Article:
Christine Martinez is a baseball enthusiast. She is passionate about the game, the business behind it and the personal stories of the players that make it one of the most popular sports in the United States. However, it has become apparent to her that “America’s pastime” no longer solely represents the United States. It is for this reason that she made the decision to conduct research on the game in the Dominican Republic, a country that is also steeped in baseball talent and heritage and the home of innumerable Major League Baseball (MLB) superstars who are transforming the way that Americans view the game.
“The Dominican Republic has the highest number of baseball players in Major League Baseball of any Latin American nation, second only to the United States in total players on major league teams,” she said. “27 percent of 2010 Opening Day rosters in MLB were made up of players born outside the U.S. The numbers are higher in the minor leagues, especially at the lower levels with all MLB teams operating academies in the Dominican Republic and Venezuela.”
After two months of living in Santo Domingo and researching the dynamics of baseball as an industry in the Dominican Republic, Martinez finally had an opportunity to attend a Dominican League game on Sunday, October 30th and experience the other side of the sport: baseball as part of the Dominican culture.
“The game was the best ever,” Martinez said. “The fans are so much more passionate here… every pitch and every play has the fans waving flags and blowing their horns.”
The Dominican baseball league season runs on a schedule opposite that of MLB in the United States due to the fact that many major and minor league players travel to the Dominican Republic to play in the league and stay in shape during the offseason. For this reason, Martinez had to wait two long months, until the season finally began in late October, to attend her first game.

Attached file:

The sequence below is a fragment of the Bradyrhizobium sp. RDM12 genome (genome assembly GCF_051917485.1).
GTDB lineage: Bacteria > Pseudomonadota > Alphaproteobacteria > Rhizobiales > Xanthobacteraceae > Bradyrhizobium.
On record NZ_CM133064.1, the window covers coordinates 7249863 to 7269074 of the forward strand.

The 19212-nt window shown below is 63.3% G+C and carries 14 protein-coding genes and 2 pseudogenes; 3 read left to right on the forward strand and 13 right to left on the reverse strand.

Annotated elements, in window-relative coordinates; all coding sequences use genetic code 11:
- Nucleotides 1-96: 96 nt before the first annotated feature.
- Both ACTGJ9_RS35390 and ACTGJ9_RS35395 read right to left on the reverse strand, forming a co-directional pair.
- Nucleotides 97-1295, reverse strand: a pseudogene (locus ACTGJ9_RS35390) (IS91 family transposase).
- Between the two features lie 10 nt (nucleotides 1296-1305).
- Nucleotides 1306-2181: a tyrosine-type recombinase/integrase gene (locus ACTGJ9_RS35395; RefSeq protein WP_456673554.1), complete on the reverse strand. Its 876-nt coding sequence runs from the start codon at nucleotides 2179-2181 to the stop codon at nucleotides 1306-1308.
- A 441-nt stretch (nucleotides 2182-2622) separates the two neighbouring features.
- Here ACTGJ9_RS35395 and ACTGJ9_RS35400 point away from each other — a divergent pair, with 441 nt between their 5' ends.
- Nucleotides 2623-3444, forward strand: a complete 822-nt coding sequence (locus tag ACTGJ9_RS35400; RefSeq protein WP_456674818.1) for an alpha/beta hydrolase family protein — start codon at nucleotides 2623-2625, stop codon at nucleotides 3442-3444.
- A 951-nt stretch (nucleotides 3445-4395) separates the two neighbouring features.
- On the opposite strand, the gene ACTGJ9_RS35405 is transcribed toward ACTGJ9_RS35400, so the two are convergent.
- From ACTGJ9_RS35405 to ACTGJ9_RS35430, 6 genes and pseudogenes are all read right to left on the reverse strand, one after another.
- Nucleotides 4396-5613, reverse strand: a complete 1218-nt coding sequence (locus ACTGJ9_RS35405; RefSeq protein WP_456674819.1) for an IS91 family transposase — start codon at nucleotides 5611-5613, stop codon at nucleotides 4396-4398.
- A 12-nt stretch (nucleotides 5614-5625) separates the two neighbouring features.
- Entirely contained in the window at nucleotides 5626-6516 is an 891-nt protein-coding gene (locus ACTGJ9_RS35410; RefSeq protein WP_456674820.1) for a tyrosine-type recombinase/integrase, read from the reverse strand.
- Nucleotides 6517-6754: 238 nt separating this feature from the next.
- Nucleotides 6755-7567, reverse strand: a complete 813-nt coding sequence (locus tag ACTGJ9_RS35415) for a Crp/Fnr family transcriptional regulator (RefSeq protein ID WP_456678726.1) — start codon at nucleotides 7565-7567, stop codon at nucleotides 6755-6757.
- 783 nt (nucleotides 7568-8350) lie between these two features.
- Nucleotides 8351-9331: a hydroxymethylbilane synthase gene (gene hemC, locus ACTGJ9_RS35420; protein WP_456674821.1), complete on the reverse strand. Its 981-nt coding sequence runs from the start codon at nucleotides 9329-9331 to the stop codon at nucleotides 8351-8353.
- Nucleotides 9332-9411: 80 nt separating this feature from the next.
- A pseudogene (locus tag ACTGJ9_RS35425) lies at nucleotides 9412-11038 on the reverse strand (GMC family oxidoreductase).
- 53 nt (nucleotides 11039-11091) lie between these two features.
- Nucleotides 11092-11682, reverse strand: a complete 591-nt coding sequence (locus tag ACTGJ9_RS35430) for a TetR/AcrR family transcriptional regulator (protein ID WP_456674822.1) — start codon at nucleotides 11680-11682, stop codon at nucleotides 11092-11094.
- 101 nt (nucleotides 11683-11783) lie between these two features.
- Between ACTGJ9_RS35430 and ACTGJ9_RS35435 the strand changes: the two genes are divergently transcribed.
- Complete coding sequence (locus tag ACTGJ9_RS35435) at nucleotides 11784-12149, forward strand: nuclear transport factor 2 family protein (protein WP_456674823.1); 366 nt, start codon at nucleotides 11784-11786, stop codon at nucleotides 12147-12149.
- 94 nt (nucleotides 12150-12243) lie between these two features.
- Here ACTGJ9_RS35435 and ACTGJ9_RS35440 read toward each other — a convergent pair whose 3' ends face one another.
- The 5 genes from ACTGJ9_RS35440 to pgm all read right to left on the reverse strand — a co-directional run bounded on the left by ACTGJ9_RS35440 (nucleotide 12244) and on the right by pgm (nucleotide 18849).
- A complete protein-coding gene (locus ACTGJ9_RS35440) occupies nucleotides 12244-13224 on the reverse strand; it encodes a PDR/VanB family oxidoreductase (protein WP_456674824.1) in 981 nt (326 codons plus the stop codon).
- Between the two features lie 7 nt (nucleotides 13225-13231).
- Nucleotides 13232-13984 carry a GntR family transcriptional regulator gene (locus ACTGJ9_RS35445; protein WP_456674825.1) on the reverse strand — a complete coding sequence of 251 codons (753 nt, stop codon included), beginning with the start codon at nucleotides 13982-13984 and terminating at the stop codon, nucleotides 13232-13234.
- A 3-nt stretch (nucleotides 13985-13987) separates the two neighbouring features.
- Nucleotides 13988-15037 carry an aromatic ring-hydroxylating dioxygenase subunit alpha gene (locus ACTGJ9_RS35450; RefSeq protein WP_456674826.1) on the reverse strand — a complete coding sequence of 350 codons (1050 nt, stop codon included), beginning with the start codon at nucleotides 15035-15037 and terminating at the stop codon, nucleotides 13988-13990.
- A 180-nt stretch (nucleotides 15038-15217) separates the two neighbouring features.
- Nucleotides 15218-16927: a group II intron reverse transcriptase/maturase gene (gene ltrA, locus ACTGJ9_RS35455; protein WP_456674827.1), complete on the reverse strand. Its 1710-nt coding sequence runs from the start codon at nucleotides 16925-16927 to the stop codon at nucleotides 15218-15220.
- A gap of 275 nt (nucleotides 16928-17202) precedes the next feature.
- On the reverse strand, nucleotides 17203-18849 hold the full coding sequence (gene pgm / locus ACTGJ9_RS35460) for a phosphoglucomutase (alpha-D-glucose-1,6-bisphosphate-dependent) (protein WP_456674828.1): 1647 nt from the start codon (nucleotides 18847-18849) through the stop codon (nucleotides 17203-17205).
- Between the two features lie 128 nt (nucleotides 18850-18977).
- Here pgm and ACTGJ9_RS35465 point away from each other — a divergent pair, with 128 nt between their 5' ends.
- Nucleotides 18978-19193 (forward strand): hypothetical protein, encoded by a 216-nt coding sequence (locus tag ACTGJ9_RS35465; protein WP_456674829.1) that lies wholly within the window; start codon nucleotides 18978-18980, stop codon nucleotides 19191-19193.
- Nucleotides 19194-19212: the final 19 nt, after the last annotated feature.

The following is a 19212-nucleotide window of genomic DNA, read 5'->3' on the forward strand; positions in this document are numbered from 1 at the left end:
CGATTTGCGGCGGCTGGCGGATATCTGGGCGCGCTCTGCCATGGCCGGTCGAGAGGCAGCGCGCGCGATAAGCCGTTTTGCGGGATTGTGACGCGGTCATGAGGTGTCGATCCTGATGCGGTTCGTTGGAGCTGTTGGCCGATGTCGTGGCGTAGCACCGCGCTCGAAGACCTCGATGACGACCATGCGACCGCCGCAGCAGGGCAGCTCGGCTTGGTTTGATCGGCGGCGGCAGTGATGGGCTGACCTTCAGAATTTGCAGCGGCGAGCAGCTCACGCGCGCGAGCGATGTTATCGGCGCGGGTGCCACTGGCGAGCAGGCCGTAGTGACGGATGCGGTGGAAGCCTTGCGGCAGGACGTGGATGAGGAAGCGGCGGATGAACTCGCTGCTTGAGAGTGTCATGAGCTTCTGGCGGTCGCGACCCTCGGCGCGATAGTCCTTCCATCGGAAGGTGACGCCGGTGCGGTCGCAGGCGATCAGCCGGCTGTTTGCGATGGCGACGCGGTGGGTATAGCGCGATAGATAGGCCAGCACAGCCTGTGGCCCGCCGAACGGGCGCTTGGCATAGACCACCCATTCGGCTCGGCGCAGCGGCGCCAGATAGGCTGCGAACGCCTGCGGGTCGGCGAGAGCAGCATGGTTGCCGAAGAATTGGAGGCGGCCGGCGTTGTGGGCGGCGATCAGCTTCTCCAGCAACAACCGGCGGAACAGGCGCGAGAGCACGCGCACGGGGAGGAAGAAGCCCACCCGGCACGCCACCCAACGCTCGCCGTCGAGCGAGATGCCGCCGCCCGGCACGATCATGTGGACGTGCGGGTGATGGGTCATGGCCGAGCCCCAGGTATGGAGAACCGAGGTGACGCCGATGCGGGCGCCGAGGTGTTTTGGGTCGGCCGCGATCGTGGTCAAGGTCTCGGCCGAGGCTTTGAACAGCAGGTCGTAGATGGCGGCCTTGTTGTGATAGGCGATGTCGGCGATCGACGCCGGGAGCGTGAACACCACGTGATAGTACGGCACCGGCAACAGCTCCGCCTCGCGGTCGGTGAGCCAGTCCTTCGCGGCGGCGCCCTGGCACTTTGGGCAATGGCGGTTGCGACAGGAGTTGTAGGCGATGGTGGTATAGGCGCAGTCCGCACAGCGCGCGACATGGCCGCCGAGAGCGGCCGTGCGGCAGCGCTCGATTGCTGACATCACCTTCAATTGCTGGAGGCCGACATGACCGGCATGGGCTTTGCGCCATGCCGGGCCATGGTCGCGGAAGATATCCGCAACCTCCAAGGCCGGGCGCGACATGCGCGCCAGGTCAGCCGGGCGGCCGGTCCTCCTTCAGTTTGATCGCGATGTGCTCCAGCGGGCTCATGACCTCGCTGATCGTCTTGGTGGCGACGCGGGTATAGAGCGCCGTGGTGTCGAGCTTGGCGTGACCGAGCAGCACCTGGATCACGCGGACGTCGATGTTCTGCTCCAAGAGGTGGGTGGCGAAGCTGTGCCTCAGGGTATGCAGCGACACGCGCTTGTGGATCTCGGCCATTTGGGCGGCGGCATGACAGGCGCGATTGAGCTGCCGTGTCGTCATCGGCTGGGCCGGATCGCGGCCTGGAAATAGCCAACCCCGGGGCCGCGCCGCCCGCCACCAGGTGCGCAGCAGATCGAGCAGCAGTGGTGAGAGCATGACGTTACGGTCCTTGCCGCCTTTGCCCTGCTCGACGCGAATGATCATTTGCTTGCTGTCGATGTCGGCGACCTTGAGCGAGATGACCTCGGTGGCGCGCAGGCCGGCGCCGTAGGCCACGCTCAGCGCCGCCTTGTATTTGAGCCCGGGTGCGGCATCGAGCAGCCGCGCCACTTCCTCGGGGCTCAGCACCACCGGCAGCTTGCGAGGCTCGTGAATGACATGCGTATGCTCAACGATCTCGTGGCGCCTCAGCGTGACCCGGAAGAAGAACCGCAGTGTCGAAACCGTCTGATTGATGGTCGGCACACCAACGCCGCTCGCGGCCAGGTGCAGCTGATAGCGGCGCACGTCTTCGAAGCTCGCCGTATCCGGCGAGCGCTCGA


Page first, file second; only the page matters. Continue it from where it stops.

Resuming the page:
“Once the season started here, I watched some of the games on CDN [a local television network],” said Martinez. “I found ways to keep myself connected to the game here and the game in the US so I didn’t feel like I was out of the loop.”
The trip to “the play,” as Dominicans call baseball games, was organized as part of InteRDom’s agenda of cultural excursions around Santo Domingo, as it is a significant symbol of Dominican culture. A trip to the play provides more than just an opportunity to watch the competition between talented Dominican and international players, some of whom are signed to major and minor league contracts in the United States. Rather it is a production where a variety of characters including musicians, dancers, vendors and fanatical spectators provide the majority of the entertainment.
“On the field the game is no different from American baseball,” Martinez commented of her experience, “but off the field it’s much different.”
Martinez attended a match between two teams whose home fields are located in Santo Domingo, the Escogido Lions and the Licey Tigers. The rivalry between these two teams is intense and historic, and Martinez was eager to participate in the fanfare. She decided to cheer for the Escogido, she said, because the first baseman from her favorite MLB team, the San Francisco Giants, plays for them.
“I ended up buying a Licey hat at the game… because I didn’t like the Escogido hats. So while I am a Liceyista, I still support all the Giants players on the teams here.”
One thing that became apparent to her after purchasing the hat, she said, was that many Dominican fans are very strict about who they cheer for.
“I’ve seen here that it’s very common to be on one ‘side’ in Dominican culture… some fans around me asked why I was cheering for Belt on Escogido if I was wearing a Licey hat.”
But in the end Martinez discovered that, contrary to what she had expected, Dominican baseball is not very different at all from the game in the United States. Attending the game taught her a new perspective that will help her to better understand the game in the US as well.
“I came to the Dominican Republic without knowing what to expect and I found it’s really not all that different from daily life in the US,” she said. “I guess I thought baseball here would be different, and while it is in some ways, it isn’t in the fundamental ways. I like that.”
Martinez’s research on baseball in the Dominican Republic with InteRDom will continue until mid-December, and she continues to dive into a number of topics about which little has been published. Stay abreast of the progress of her research this semester by frequenting the InteRDom Experience Seriesas well as the InteRDom blog, where her articles are published.